Question: A listing agent called me recently to express her frustration about the lack of understanding among her fellow Realtors® regarding the ethical requirements for dual or variable rate commissions. She had listed a property in the Metropolitan Regional Information System (MRIS) and had affirmatively disclosed the existence of a dual or variable rate commission. After receiving multiple purchase offers from cooperating brokers she realized that none of the agents ever called to check the differential.
Answer: The dual or variable rate commission is one of the least understood compensation models used by Realtors®. In fact, too many agents don’t even know what the term means. However, because it deals with compensation, I am reluctant to discuss it for fear that it would create the appearance that NVAR is violating anti-trust laws by advocating or discouraging any specific compensation model. Therefore, without limitation, I want to start by emphasizing that NVAR does not set, control, recommend, or suggest any amount of compensation or the compensation models for any firm, agent or service.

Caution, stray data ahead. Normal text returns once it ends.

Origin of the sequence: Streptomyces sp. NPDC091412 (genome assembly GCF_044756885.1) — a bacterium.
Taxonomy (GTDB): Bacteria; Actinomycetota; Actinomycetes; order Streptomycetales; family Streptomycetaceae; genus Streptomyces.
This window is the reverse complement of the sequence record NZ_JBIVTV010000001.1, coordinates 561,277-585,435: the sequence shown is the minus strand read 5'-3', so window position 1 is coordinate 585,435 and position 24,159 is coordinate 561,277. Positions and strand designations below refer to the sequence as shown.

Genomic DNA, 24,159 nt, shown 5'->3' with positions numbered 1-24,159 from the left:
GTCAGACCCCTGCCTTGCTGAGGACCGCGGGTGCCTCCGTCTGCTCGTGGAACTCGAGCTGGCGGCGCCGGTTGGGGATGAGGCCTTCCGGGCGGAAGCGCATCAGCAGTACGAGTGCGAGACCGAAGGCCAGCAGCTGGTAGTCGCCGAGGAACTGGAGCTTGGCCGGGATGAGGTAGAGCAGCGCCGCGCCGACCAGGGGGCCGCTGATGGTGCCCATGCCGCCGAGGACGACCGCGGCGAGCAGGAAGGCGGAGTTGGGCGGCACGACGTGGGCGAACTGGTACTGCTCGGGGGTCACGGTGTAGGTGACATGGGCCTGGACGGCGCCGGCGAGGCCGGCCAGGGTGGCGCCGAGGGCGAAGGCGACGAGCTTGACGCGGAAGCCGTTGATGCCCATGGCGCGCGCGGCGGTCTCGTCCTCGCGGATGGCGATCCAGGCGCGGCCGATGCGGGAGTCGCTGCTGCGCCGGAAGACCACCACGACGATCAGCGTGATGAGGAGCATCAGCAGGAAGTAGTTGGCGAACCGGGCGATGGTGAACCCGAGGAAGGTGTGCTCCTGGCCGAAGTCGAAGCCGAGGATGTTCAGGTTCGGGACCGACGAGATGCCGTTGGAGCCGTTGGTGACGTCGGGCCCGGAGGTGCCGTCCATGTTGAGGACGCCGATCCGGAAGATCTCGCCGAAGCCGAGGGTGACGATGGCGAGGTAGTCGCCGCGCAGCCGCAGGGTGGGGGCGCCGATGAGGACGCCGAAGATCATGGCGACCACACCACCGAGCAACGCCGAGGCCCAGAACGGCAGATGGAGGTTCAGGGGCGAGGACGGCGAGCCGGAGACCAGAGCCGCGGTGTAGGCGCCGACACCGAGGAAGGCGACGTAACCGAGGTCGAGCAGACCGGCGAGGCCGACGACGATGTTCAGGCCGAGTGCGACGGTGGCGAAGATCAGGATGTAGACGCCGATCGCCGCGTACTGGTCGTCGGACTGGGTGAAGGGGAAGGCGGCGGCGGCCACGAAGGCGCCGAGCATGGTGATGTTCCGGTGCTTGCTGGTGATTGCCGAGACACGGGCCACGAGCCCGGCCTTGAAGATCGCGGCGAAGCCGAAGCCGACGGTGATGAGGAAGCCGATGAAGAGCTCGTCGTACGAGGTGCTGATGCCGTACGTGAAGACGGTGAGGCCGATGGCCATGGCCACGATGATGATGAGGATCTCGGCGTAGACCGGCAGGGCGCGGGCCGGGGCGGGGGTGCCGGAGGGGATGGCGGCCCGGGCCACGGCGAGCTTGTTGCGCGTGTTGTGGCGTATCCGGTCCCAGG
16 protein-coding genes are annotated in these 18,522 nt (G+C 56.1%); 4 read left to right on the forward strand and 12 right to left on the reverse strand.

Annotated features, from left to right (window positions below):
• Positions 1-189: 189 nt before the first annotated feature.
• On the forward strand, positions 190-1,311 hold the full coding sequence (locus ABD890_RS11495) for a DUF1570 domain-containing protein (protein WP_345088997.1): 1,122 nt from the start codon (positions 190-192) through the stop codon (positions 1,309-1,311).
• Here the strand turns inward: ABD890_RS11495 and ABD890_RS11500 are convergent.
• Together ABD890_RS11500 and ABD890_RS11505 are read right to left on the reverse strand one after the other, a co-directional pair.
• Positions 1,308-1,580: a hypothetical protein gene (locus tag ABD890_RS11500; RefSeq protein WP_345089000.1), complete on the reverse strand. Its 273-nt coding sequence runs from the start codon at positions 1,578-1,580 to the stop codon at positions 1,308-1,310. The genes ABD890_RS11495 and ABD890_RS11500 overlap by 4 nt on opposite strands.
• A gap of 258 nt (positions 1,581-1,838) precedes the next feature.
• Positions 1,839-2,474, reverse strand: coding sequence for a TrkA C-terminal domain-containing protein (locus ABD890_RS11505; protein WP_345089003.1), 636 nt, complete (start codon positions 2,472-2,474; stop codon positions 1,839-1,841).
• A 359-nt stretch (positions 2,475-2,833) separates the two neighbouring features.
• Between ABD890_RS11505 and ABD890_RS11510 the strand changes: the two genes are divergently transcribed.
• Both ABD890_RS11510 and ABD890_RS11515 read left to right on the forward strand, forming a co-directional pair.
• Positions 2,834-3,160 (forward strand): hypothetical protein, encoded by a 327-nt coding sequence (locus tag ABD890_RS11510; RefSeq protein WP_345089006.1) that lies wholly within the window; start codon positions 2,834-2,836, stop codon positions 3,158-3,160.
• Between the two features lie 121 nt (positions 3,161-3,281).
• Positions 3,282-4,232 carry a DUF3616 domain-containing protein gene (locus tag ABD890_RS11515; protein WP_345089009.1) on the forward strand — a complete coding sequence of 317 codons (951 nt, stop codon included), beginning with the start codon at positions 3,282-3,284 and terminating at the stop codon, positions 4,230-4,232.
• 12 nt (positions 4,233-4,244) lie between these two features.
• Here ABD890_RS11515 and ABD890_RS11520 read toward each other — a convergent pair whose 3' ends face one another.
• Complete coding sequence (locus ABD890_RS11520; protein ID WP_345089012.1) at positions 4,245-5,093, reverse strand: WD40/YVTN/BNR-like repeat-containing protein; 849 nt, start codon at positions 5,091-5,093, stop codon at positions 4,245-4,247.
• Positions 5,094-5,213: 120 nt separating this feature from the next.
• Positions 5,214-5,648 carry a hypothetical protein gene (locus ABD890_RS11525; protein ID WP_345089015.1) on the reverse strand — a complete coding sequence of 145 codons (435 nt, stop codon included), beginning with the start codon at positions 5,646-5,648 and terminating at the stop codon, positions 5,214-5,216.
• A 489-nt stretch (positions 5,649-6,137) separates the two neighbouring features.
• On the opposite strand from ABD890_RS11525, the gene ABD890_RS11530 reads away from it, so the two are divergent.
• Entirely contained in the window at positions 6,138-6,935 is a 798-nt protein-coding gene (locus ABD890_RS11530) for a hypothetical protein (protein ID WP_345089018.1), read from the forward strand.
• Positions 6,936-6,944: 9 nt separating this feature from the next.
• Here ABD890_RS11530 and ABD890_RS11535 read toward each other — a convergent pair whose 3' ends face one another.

A dual or variable rate commission is an agreement between a seller and the listing firm that specifies that the seller owes a different amount of compensation to the firm based on who is the procuring cause of the transaction. For example, the seller may agree to pay the listing firm $1 if another cooperating broker procures a buyer for the property but only owes the listing firm $.01 if the listing firm procures a buyer for the property. Please note that these numbers are strictly hypothetical and were only selected for the purpose of simplicity.
As we all know, real estate firms have an absolute right to establish their own fees and charges as they see fit, and that all compensation is negotiable between the parties. The listing firm and seller are free to negotiate any amount of compensation and can use percentages instead of flat dollar amounts. However, under Standard of Practice 3-4 of the Code of Ethics and Article 3, Section C of the MRIS Rules and Regulations Manual, a listing agent has an affirmative obligation to disclose the existence of a dual or variable rate commission arrangement to other agents seeking cooperation.